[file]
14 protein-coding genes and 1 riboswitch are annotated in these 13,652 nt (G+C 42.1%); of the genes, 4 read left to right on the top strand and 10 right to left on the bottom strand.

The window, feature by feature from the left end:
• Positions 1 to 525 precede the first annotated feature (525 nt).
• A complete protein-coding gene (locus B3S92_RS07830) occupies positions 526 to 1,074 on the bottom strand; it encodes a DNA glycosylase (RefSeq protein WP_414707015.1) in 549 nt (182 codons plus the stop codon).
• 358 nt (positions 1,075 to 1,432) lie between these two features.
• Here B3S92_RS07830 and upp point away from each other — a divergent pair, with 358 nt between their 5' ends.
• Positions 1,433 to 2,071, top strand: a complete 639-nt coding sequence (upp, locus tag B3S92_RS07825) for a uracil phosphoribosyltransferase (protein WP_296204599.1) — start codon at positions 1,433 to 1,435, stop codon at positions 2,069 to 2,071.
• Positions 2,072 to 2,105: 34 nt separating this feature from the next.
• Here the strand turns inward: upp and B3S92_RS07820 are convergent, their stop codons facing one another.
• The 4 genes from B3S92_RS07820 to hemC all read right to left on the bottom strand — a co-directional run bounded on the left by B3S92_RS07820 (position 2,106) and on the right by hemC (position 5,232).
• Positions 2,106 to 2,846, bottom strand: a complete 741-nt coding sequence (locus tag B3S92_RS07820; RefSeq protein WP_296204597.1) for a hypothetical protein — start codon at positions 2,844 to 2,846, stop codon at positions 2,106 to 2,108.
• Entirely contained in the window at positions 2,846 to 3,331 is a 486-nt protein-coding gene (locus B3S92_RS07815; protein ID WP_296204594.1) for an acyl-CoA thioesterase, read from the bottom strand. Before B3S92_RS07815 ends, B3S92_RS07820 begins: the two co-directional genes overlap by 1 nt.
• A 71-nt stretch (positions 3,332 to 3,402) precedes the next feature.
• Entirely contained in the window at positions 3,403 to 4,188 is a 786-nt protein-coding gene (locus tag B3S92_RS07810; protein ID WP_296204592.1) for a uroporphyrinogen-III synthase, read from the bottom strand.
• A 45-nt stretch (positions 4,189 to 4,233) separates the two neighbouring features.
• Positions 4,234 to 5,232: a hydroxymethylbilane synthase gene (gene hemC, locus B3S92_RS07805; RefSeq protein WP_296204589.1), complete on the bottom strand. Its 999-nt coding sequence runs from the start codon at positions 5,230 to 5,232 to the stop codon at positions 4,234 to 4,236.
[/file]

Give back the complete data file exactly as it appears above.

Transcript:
14 protein-coding genes and 1 riboswitch are annotated in these 13,652 nt (G+C 42.1%); of the genes, 4 read left to right on the top strand and 10 right to left on the bottom strand.

The window, feature by feature from the left end:
• Positions 1 to 525 precede the first annotated feature (525 nt).
• A complete protein-coding gene (locus B3S92_RS07830) occupies positions 526 to 1,074 on the bottom strand; it encodes a DNA glycosylase (RefSeq protein WP_414707015.1) in 549 nt (182 codons plus the stop codon).
• 358 nt (positions 1,075 to 1,432) lie between these two features.
• Here B3S92_RS07830 and upp point away from each other — a divergent pair, with 358 nt between their 5' ends.
• Positions 1,433 to 2,071, top strand: a complete 639-nt coding sequence (upp, locus tag B3S92_RS07825) for a uracil phosphoribosyltransferase (protein WP_296204599.1) — start codon at positions 1,433 to 1,435, stop codon at positions 2,069 to 2,071.
• Positions 2,072 to 2,105: 34 nt separating this feature from the next.
• Here the strand turns inward: upp and B3S92_RS07820 are convergent, their stop codons facing one another.
• The 4 genes from B3S92_RS07820 to hemC all read right to left on the bottom strand — a co-directional run bounded on the left by B3S92_RS07820 (position 2,106) and on the right by hemC (position 5,232).
• Positions 2,106 to 2,846, bottom strand: a complete 741-nt coding sequence (locus tag B3S92_RS07820; RefSeq protein WP_296204597.1) for a hypothetical protein — start codon at positions 2,844 to 2,846, stop codon at positions 2,106 to 2,108.
• Entirely contained in the window at positions 2,846 to 3,331 is a 486-nt protein-coding gene (locus B3S92_RS07815; protein ID WP_296204594.1) for an acyl-CoA thioesterase, read from the bottom strand. Before B3S92_RS07815 ends, B3S92_RS07820 begins: the two co-directional genes overlap by 1 nt.
• A 71-nt stretch (positions 3,332 to 3,402) precedes the next feature.
• Entirely contained in the window at positions 3,403 to 4,188 is a 786-nt protein-coding gene (locus tag B3S92_RS07810; protein ID WP_296204592.1) for a uroporphyrinogen-III synthase, read from the bottom strand.
• A 45-nt stretch (positions 4,189 to 4,233) separates the two neighbouring features.
• Positions 4,234 to 5,232: a hydroxymethylbilane synthase gene (gene hemC, locus B3S92_RS07805; RefSeq protein WP_296204589.1), complete on the bottom strand. Its 999-nt coding sequence runs from the start codon at positions 5,230 to 5,232 to the stop codon at positions 4,234 to 4,236.